A request in the comments of a recent post, “What’s it like to be back?” resulted in a response worthy of its on post.
The requests from Douglas Pohl, who authors Northwest Passage 2014:
“1) Please detail your NWP expenses. 2) If you were to go again – what would you seek out to make the experience better for you a second time? 3) Less than half of the yachts attempting a NWP made goal. What items/events/preparations/decisions made the difference between success and failure?”
First, a caveat. I’d never been to the high latitude north before this year and went there specifically to learn the weather, pilotage, and endurance challenges associated with my own upcoming attempt. I just got lucky to land a crew spot with Les and Ali on Arctic Tern, who brought a tough boat and an anchor locker full of experience to the problem. It is they who should be answering these questions.
Understanding that…starting from back to front…
3) What items/events/preparations/decisions made the difference between success and failure?
I think the main challenge of any expedition, beyond exploring deeply, is to return home with vessel and crew in one piece. So, I have nothing but respect for the skippers who, after spending weeks on the NWP, decided the risks were too great to continue. We go to rugged places to see life in the raw and to choose for ourselves how to solve their problems. Deciding to retreat from the arctic is no cakewalk given late season weather in Baffin and Davis and can be an adventure in itself. So cudos to all who attempted and got out safely.
Given that, my responses are as follows (not necessarily in this order):
a. A Metal Boat. Many have demonstrated that a metal boat is not a requisite hull material for the NWP. Cloud Nine, Fiona, Saint Brenden, Belzebub, Dodo, Gitana, just to name a few made in glass. While in Nome I met Roland, who manages the yard where you will haul out on your way south, if such is your choice. He went through the NWP in a wooden Bristol Channel Cutter in 2009, demonstrating again that pretty much any boat can do pretty much anything.
That said, having the reserve strength of metal in the hull gives your NWP crew the confidence to take the risks an ice passage can require. Arctic Tern was swept off her anchor by heavy ice at Fury Beach and punched through ice plugs in Bellot, Depot and Levesque. We had many concerns during these events—holing the boat was not one of them.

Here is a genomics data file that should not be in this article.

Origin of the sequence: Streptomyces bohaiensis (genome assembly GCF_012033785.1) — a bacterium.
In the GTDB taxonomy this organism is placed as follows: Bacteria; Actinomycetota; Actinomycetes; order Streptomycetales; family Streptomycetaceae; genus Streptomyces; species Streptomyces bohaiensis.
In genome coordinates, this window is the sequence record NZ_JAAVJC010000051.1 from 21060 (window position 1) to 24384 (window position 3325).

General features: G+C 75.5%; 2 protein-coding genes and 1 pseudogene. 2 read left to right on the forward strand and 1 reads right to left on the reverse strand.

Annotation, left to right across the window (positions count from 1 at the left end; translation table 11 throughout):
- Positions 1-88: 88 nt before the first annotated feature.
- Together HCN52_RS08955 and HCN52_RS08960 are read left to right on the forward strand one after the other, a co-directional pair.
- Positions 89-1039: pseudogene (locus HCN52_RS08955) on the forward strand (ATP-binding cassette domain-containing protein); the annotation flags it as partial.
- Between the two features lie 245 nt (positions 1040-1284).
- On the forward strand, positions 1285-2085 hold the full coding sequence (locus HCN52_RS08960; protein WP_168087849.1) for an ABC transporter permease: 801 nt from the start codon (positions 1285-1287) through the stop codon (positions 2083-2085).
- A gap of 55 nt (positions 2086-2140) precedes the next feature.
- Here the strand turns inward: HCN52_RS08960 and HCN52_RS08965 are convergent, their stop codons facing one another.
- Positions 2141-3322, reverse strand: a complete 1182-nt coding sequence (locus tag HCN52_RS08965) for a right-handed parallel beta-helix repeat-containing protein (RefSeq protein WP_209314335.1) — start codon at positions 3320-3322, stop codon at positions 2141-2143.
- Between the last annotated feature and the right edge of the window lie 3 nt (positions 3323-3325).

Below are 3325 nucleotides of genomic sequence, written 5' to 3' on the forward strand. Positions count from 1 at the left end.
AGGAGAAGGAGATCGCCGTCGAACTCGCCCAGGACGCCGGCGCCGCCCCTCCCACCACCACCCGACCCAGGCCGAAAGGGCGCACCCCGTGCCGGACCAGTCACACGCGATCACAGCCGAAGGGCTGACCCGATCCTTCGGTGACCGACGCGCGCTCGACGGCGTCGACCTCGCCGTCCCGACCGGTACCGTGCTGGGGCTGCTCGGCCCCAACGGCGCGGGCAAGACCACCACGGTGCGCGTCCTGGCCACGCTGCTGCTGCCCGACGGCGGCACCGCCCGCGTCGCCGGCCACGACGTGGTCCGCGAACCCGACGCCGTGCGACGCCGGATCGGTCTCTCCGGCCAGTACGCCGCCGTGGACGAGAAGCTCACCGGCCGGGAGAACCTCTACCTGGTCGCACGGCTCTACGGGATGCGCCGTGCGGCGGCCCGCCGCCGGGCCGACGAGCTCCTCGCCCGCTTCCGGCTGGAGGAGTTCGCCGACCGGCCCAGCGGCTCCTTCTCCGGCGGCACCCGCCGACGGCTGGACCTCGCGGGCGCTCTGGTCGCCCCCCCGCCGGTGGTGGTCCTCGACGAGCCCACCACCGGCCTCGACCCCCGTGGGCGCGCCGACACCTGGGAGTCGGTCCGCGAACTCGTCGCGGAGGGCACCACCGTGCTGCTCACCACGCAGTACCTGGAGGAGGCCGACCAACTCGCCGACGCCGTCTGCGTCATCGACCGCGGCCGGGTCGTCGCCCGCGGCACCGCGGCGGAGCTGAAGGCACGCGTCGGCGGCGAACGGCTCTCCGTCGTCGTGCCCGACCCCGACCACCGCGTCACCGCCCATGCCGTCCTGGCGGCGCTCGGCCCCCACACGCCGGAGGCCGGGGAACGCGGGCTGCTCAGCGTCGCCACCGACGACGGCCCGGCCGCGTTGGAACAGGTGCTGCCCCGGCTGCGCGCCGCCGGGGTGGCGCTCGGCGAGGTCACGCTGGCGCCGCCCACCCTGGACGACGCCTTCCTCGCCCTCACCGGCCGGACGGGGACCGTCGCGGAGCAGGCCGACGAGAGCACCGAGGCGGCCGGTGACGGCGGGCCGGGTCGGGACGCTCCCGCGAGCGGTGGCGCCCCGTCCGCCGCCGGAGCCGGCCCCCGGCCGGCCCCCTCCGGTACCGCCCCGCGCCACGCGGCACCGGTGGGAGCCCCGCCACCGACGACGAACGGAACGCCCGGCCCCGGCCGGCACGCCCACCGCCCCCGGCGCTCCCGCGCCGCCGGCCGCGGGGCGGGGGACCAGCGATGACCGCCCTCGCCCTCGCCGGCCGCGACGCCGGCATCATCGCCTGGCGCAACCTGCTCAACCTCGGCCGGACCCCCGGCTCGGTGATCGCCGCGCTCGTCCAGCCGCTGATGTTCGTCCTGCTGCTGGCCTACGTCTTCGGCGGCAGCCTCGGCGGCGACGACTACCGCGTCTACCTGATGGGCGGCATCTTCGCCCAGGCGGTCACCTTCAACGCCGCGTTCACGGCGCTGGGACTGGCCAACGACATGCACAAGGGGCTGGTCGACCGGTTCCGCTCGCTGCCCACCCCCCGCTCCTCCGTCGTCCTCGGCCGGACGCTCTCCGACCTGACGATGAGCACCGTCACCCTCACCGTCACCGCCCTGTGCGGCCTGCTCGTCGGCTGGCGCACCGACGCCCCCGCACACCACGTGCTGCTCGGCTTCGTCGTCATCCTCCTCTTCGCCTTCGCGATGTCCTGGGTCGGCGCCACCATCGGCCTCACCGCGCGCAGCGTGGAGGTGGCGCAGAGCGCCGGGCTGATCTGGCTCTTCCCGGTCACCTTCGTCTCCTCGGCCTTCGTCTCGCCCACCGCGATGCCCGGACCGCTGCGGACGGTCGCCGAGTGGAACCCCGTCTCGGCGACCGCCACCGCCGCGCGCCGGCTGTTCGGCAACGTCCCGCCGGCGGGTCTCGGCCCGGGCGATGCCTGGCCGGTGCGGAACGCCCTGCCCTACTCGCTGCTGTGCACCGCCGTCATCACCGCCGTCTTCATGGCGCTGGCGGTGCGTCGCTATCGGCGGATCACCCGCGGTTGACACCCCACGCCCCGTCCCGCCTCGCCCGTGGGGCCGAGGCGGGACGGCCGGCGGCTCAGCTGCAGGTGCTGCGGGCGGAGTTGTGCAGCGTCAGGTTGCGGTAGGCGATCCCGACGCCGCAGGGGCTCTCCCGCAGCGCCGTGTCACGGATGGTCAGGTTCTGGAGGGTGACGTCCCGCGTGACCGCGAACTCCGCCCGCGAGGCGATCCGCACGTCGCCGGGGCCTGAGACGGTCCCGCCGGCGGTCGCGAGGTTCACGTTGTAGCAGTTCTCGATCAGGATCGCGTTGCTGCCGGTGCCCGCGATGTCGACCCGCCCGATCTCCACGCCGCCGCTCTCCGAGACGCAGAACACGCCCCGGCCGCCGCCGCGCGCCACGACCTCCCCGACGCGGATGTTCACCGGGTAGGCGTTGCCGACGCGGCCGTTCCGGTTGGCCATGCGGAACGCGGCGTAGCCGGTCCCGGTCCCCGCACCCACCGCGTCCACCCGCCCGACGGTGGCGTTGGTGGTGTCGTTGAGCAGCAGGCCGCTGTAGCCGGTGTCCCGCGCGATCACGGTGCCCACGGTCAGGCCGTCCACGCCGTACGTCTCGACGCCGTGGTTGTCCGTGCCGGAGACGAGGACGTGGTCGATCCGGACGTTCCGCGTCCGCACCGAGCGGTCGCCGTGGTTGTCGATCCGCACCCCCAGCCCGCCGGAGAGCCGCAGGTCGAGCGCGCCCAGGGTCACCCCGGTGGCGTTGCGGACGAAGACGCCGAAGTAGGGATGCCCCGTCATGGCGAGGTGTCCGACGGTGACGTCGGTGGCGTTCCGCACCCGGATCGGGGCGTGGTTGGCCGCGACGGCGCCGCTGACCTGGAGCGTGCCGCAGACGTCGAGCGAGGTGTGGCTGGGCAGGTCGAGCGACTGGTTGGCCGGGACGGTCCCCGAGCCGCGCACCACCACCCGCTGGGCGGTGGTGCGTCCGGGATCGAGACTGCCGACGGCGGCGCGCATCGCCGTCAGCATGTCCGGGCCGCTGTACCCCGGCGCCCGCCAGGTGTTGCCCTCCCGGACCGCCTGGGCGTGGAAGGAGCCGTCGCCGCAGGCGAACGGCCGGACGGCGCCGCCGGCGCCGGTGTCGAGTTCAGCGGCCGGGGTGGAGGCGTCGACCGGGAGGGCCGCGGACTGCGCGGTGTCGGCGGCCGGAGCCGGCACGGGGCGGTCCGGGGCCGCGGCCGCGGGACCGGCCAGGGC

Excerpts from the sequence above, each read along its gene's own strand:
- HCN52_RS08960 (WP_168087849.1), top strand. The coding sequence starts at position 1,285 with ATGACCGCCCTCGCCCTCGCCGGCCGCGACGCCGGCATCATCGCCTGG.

b. Access to Ice Reports. One boat’s crew we knew turned back because they didn’t have daily access to Environment Canada Ice Reports. Arctic Tern benefited from the help of a shore-based monitor, not an arctic expert, rather a computer-handy friend who could clip those portions of the ice reports we needed and compress them for daily send over SSB/Pactor. Other boats with Iridium technology got better, prettier pictures (at sometimes much greater cost), but our snippets were plenty to allow us to make the decisions we needed.
c. Good at Playing Poker. Success at the NWP in 2014 required waiting, almost endlessly, for the right moments and aggressively taking the opportunities when they came. I got to learn from Les here, who pushed Arctic Tern to the edge of the pack (from Graham to Port Leopold then to Fury and Fort Ross, for example) so that when ice did shift we were in position to take advantage of it.
d. Confidence of Experience (but not overconfidence). Les and Ali had the advantage of significant high latitude experience and the lessons from their 2013 attempt, making them, in my book, the best bet in the 2014 field. That said, Les spent hours with the ice charts, forecasts and the Arctic Pilot. Reading, thinking, reassessing his plan. Always reassessing his plan! This gave us a huge advantage.
2) If you were to go again – what would you seek out to make the experience better for you a second time?
a. Delay a Baffin Crossing. We crossed over too early. We knew this and did it on purpose because early ice charts showed considerable clearing in Pond and further on. There was, we thought, the chance for a repeat of blue-water years like 2012. This turned out not to be, and so we got to fully explore Devon and Arctic Bay in exchange for Greenland north of Upernavik. Not the worst of exchanges, but … OH Greenland … how we missed you!
b. Beyond that, it’s a tough question. We had good food, fresh bread, a heated cabin, arctic streams to drink from, heavy ground tackle, a solid boat, a strong engine, a big gun, two inflatable dinghies, good companions, access to weather and ice reports, and the ability to communicate with home. All on a 43 foot boat!
1) Please detail your NWP expenses.
Again, I was one of several crew, so did not have access to the boat’s overall expedition expenses. From my observations, the biggest expenses on the NWP are a) fuel and b) food.
By my estimation, we motored or motor-sailed some 70% of the time, and we refueled in Nuuk (Arctic Tern began her attempt from Newfoundland), Upernavik, Arctic Bay, Cambridge Bay and Tuk. Given the distances and fickle winds, a sail-only passage was not an option and carrying large fuel supplies, 1000 liters, added greatly to our ability to efficiently get through.
Food in the Arctic is expensive and the selection is poor. Stocking up early, say, in Nuuk, is recommended. I found cans of stew in Arctic Bay that were $12.89. Overall prices for grocery store items appeared to be twice that of “normal” stateside and fresh vegetables often appeared way past “sell by” dates.
For crew traveling to meet a boat, plane flight expenses were considerable. Getting to Nuuk from my home in California was several thousands of dollars.
Other expenses were nominal: no marina fees, no expensive dinners in restaurants and bars, both of which are in short supply in the arctic, etc.